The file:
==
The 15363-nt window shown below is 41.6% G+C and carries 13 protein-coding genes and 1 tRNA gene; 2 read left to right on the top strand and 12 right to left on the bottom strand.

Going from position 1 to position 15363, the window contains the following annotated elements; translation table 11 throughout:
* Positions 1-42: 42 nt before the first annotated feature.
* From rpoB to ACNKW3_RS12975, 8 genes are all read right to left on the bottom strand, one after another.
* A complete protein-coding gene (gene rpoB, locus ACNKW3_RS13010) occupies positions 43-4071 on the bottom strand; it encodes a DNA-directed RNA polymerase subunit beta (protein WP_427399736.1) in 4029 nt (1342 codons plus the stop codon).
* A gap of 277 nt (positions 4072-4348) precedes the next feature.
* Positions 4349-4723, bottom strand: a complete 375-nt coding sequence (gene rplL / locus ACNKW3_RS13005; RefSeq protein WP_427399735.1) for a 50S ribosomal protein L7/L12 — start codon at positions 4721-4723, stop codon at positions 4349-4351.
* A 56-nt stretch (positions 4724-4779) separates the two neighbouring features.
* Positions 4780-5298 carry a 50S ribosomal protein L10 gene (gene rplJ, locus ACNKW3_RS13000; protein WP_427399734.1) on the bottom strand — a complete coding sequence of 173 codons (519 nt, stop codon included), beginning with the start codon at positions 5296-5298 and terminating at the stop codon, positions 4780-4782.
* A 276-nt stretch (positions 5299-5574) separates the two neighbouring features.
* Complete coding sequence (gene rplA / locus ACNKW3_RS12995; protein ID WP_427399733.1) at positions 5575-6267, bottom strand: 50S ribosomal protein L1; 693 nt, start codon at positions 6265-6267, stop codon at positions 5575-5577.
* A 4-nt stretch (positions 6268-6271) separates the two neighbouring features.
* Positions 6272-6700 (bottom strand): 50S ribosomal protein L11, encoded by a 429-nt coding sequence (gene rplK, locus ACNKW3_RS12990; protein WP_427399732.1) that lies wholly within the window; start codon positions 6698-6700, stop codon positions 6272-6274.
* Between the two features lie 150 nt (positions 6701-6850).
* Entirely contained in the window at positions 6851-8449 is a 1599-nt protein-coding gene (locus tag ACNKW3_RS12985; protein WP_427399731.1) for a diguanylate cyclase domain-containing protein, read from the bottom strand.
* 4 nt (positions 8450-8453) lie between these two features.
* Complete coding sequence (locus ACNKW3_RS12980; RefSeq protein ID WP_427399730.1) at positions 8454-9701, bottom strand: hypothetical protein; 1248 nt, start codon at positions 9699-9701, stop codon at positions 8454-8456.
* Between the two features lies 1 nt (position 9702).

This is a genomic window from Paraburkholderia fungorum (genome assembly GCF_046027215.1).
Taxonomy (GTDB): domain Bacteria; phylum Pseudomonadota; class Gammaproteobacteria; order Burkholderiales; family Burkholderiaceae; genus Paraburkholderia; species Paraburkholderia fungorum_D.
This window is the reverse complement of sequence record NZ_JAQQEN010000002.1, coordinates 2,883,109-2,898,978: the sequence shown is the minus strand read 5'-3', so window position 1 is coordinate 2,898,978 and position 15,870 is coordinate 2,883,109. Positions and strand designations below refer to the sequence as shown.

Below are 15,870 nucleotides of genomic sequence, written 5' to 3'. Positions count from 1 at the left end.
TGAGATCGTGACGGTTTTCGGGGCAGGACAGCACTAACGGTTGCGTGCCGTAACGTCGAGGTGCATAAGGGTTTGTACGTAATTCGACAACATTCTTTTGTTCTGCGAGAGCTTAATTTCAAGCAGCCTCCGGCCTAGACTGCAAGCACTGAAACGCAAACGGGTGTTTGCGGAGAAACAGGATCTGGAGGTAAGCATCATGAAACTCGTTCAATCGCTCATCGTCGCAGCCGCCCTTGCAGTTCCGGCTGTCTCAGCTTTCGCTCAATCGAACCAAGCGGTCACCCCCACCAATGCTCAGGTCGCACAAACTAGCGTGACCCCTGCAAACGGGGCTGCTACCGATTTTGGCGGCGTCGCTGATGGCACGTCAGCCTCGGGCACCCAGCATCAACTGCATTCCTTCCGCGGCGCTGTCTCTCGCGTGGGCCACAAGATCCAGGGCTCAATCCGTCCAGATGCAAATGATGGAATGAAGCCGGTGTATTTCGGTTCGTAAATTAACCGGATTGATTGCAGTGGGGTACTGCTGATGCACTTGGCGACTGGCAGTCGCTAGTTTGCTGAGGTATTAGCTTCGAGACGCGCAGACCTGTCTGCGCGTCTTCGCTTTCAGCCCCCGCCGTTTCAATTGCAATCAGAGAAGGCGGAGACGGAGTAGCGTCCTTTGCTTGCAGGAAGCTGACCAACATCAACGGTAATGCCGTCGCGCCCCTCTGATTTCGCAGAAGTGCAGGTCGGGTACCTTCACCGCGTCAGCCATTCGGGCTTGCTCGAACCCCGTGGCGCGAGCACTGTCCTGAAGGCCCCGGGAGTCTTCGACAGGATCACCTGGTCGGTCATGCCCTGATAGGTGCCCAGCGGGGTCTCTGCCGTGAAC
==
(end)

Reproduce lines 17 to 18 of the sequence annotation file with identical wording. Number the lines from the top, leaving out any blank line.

* Complete coding sequence (locus ACNKW3_RS12980; RefSeq protein ID WP_427399730.1) at positions 8454-9701, bottom strand: hypothetical protein; 1248 nt, start codon at positions 9699-9701, stop codon at positions 8454-8456.
* Between the two features lies 1 nt (position 9702).